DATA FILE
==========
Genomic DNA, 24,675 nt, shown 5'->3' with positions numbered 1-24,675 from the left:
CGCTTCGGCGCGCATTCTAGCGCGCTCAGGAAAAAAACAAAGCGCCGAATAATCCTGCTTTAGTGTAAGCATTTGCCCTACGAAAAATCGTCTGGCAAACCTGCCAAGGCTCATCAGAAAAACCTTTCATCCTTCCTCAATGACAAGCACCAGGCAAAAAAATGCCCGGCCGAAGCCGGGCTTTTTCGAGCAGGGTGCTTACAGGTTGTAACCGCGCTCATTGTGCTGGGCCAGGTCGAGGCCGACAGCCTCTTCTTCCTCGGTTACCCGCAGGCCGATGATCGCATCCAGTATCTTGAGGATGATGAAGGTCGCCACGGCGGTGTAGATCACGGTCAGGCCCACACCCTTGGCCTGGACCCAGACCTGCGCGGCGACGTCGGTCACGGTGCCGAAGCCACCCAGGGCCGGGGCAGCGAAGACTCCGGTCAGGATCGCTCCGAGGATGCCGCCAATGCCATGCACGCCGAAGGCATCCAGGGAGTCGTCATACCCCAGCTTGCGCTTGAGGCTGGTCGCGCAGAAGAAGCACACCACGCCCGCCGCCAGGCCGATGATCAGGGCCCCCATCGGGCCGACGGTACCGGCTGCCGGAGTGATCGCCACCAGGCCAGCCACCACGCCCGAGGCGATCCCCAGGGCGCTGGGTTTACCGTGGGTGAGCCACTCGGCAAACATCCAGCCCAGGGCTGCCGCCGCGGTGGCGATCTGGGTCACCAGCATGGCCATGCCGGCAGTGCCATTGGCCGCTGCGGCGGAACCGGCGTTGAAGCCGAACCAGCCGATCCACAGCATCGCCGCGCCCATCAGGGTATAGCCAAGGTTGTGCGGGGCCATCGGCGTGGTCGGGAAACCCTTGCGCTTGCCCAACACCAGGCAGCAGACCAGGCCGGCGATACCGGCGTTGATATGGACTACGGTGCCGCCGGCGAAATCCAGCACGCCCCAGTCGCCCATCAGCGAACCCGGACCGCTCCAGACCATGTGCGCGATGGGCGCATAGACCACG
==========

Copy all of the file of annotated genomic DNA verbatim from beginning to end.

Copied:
Genomic DNA, 24,675 nt, shown 5'->3' with positions numbered 1-24,675 from the left:
CGCTTCGGCGCGCATTCTAGCGCGCTCAGGAAAAAAACAAAGCGCCGAATAATCCTGCTTTAGTGTAAGCATTTGCCCTACGAAAAATCGTCTGGCAAACCTGCCAAGGCTCATCAGAAAAACCTTTCATCCTTCCTCAATGACAAGCACCAGGCAAAAAAATGCCCGGCCGAAGCCGGGCTTTTTCGAGCAGGGTGCTTACAGGTTGTAACCGCGCTCATTGTGCTGGGCCAGGTCGAGGCCGACAGCCTCTTCTTCCTCGGTTACCCGCAGGCCGATGATCGCATCCAGTATCTTGAGGATGATGAAGGTCGCCACGGCGGTGTAGATCACGGTCAGGCCCACACCCTTGGCCTGGACCCAGACCTGCGCGGCGACGTCGGTCACGGTGCCGAAGCCACCCAGGGCCGGGGCAGCGAAGACTCCGGTCAGGATCGCTCCGAGGATGCCGCCAATGCCATGCACGCCGAAGGCATCCAGGGAGTCGTCATACCCCAGCTTGCGCTTGAGGCTGGTCGCGCAGAAGAAGCACACCACGCCCGCCGCCAGGCCGATGATCAGGGCCCCCATCGGGCCGACGGTACCGGCTGCCGGAGTGATCGCCACCAGGCCAGCCACCACGCCCGAGGCGATCCCCAGGGCGCTGGGTTTACCGTGGGTGAGCCACTCGGCAAACATCCAGCCCAGGGCTGCCGCCGCGGTGGCGATCTGGGTCACCAGCATGGCCATGCCGGCAGTGCCATTGGCCGCTGCGGCGGAACCGGCGTTGAAGCCGAACCAGCCGATCCACAGCATCGCCGCGCCCATCAGGGTATAGCCAAGGTTGTGCGGGGCCATCGGCGTGGTCGGGAAACCCTTGCGCTTGCCCAACACCAGGCAGCAGACCAGGCCGGCGATACCGGCGTTGATATGGACTACGGTGCCGCCGGCGAAATCCAGCACGCCCCAGTCGCCCATCAGCGAACCCGGACCGCTCCAGACCATGTGCGCGATGGGCGCATAGACCACG